University of Toronto Scarborough and Roundhouse Radio, Canada
Simon Fraser University and Roundhouse Radio, Canada
In this short commentary, we dissect shrouded dialogues of complex negotiation that are produced and consumed in public media spheres. We explore the possibilities and limits of dialogue by investigating how the medium of radio creates a geographic space for us—a professor of geography, and CEO of a radiostation—to engage in more productive dialogical practices toward anti-colonial representations.
dialogue, discourse, epistemology, geographical knowledge
Simon Fraser University GLS Thesis/Project: Defended July 16th, 2018
Despite growing evidence, there seems a general reluctance to accept the seriousness of climate change or that human activity is a prime cause. While there needs to be a substantial change in humanity’s relationship with the Earth, evidence confirms that we have done very little about it. For many, this reluctance manifests itself as a kind of denial. For others, their reluctance is embedded in cultural, religious, or tribal beliefs. This human ability to ignore those things that conflict with one’s values and beliefs, or that are so unimaginable that one can’t deal with them, as they can often increase our anxiety.
This project explores the inaction around climate change, as well as the impact of that inaction on people and communities. It explores why some people are in varying degrees of denial about climate change, and how climate change relates to social., political and economic issues. While it may not be hopeless as some experts suggest, it is deadly serious.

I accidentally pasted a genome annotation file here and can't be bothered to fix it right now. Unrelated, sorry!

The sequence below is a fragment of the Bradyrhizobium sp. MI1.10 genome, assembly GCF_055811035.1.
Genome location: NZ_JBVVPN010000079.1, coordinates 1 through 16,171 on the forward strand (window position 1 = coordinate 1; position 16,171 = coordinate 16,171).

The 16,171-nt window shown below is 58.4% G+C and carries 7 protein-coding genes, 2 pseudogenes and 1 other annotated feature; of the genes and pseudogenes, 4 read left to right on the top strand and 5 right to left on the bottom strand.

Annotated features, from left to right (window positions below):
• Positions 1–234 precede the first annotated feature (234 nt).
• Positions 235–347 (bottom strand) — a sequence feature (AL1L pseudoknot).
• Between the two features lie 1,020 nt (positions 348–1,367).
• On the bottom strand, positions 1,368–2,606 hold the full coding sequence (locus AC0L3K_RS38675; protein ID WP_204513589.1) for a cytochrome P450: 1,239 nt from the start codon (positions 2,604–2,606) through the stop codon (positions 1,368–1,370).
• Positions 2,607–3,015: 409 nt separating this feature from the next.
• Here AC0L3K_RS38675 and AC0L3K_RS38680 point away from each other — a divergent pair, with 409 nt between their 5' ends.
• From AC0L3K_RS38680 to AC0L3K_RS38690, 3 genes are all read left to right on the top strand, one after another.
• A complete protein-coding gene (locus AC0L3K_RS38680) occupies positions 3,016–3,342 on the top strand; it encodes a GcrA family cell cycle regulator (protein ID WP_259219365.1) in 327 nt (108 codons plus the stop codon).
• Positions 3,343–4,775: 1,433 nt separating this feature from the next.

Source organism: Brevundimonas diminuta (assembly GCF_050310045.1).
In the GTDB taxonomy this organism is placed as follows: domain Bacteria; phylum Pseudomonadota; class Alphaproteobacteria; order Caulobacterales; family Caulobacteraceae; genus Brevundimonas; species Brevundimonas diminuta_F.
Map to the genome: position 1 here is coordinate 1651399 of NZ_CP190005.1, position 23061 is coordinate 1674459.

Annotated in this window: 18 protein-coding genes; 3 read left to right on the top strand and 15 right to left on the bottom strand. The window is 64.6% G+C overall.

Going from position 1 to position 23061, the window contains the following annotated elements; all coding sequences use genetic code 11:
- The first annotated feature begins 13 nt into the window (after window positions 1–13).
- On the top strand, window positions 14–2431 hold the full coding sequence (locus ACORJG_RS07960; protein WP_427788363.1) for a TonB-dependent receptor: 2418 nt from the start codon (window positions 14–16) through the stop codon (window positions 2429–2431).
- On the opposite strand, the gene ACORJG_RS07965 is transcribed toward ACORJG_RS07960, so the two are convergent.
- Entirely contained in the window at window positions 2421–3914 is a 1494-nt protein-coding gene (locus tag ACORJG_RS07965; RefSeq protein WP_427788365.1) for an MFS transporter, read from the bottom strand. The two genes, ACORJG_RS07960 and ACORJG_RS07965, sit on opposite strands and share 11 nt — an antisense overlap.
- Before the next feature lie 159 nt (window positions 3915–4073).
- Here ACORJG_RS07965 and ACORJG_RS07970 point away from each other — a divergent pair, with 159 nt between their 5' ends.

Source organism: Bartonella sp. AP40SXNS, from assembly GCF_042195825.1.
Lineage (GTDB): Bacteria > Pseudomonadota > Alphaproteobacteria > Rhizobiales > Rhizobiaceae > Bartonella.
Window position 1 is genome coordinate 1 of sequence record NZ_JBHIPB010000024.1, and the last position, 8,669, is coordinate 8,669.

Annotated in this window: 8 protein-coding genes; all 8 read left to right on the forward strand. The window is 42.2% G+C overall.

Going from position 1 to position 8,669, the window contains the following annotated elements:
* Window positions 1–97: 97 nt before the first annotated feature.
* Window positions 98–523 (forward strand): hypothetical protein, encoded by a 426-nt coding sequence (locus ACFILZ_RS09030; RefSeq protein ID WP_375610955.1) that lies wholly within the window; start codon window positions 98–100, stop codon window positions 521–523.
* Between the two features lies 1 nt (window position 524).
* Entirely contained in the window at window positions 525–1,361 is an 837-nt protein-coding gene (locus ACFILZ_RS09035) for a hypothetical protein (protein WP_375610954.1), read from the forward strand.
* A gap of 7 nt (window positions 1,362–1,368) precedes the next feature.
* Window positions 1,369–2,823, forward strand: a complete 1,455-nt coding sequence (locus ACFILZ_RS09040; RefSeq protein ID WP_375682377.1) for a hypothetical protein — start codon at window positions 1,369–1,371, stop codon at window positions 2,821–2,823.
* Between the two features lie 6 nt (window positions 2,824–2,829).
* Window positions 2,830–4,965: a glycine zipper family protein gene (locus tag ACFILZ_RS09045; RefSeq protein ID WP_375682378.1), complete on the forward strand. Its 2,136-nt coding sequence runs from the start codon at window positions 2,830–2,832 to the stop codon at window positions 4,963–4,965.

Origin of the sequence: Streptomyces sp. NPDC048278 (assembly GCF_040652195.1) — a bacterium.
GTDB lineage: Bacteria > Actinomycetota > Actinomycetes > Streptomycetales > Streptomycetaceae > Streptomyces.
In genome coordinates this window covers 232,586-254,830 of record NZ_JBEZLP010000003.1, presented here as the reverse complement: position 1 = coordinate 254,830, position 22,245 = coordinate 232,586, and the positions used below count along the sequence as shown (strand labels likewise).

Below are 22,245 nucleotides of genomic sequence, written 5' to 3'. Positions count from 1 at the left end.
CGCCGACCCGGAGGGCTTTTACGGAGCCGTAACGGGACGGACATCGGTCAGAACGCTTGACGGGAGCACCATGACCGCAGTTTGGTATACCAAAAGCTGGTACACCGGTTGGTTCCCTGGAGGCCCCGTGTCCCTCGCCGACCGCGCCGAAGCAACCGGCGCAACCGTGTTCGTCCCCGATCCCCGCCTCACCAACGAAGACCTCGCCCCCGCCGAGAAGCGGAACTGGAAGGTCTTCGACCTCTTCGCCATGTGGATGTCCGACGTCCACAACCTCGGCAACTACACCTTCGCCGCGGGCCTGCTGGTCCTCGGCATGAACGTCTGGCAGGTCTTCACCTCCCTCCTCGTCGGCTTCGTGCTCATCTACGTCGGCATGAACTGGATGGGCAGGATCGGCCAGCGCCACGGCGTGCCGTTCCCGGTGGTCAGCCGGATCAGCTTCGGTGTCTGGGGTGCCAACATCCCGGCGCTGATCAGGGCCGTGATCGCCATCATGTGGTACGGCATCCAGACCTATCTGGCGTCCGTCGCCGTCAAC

This is a narrative-based inquiry that considers the narrative or storytelling format as a non-neutral, rhetorical account that aims at “elocutionary intentions.” This approach follows a recursive, reflexive process of storytelling that subsumes a group of approaches that in turn rely on the written or spoken words or visual representation of individuals. This approach utilizes field texts, stories, journals, interviews of over seventy experts, and personal observation and experience as the sources to understand this complex topic better.
Keywords: Climate Change; Denial; Culture; Religion; Capitalism
Available in the SFU Library: http://summit.sfu.ca/item/18305
Thesis/ Project Edited for the Western Symposium, Western Washington University
Italy in the Ancient and Modern Imagination